Sunday, January 13, 2008

Don't be dogmatic about dogma

A colleague of mine recently passed around a reference to "The Way of Testivus" from Agitar, and as promised on the front page I did indeed find that it was filled with "good advice on developer and unit testing" [although personally I haven't found testing my developers to be so useful :-)]. But there was one page that I thought would be dangerous in the wrong hands, and it started like this....

Don’t get stuck on unit testing dogma

Dogma says:
“Do this.
Do only this.
Do it only this way.
And do it because I tell you.”

Dogma is infl exible.
Testing needs fl exibility.

Dogma kills creativity.
Testing needs creativity.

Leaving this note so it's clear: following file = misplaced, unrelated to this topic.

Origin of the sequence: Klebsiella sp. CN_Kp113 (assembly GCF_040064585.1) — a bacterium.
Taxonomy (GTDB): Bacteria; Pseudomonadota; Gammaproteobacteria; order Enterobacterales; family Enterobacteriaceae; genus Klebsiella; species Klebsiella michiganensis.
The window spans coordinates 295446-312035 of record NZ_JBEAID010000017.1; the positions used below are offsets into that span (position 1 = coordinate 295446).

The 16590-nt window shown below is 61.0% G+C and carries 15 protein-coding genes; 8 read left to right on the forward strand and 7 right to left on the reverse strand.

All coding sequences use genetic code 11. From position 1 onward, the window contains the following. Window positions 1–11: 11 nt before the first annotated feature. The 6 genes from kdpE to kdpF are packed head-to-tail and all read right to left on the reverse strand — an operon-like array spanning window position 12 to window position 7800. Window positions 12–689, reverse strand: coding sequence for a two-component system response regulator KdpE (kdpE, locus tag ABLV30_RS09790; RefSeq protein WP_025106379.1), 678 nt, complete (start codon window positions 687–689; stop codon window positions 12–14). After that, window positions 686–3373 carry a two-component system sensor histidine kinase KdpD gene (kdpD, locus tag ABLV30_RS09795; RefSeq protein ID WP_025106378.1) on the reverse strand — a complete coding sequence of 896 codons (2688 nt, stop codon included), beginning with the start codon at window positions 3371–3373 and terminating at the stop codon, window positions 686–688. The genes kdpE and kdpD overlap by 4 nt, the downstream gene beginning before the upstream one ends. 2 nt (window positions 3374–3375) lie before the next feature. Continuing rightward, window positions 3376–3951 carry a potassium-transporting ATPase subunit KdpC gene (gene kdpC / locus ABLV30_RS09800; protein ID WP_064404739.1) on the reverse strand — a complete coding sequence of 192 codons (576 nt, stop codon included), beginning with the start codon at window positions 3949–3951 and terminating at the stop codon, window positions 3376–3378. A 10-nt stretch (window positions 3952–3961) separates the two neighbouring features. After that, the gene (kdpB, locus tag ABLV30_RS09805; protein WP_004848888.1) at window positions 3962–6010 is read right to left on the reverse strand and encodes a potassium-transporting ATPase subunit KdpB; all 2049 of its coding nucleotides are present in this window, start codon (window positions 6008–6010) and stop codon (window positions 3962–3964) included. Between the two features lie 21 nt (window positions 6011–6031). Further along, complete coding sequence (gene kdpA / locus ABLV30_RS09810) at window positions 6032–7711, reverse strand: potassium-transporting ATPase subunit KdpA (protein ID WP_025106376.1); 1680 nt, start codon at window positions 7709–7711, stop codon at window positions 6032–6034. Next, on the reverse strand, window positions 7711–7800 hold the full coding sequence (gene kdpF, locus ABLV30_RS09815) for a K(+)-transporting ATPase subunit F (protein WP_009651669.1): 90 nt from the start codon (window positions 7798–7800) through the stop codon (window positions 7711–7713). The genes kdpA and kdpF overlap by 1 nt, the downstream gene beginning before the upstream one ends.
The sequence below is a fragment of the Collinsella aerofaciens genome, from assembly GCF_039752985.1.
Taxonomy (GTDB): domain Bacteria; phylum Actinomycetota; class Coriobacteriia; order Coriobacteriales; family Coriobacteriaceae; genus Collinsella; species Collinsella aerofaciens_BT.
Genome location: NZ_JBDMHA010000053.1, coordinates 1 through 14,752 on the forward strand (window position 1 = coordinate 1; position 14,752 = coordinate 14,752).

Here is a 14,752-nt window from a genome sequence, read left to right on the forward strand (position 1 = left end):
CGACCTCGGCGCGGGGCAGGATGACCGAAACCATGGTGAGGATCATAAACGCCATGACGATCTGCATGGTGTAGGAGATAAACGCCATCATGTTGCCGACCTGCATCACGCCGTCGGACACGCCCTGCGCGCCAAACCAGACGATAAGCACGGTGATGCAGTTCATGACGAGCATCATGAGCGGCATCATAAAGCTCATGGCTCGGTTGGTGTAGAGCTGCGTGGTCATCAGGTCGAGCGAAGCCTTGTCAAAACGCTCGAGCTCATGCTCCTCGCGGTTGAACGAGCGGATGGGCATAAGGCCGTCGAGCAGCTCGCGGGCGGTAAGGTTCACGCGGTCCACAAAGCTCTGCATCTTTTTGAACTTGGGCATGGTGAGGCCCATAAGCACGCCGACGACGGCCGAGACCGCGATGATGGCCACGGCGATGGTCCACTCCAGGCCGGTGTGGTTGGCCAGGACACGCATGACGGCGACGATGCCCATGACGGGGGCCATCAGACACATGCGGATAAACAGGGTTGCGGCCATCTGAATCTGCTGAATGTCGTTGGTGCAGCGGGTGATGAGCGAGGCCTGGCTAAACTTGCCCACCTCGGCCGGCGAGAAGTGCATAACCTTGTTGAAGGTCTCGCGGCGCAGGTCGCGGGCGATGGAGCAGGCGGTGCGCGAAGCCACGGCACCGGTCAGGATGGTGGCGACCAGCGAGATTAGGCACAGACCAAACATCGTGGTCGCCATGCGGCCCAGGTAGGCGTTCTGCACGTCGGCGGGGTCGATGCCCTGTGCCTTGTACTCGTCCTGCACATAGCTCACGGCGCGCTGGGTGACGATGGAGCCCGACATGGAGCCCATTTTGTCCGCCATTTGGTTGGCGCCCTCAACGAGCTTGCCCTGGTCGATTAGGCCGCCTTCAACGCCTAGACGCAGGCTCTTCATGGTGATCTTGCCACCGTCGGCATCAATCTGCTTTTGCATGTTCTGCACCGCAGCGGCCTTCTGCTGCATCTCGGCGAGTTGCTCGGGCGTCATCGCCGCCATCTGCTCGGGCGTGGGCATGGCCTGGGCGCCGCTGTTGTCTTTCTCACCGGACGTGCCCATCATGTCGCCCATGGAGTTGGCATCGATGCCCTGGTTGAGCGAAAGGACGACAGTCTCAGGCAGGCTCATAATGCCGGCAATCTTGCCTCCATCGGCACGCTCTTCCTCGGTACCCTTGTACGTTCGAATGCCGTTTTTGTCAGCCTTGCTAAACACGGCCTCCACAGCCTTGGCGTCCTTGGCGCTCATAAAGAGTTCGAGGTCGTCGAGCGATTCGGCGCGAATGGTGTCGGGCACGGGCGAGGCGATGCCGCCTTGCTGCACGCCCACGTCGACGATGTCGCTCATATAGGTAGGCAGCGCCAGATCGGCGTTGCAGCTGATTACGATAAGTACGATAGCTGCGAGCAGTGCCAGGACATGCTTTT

I've got a good grasp of what the author means, and I agree with the sentiment quite strongly. But I'm also confident that out there somewhere is someone new to automated testing who's saying "oh, I've seen how other people do testing, and how could they have gotten it so wrong? I'm going to do things completely differently - I'm going to be creative". The trouble with rejecting dogma is that "dogma" is often a great approach to 80% of the problem, and it often contains a great deal of wisdom that isn't obvious to a newcomer.

I'm all in favour of rejecting dogma, but only after you've understood why those ideas might have become dogma in the first place, and you're confident that you understand the reasons that particular dogma doesn't apply in your specific context. Otherwise you're just being dogmatic about rejecting dogma.

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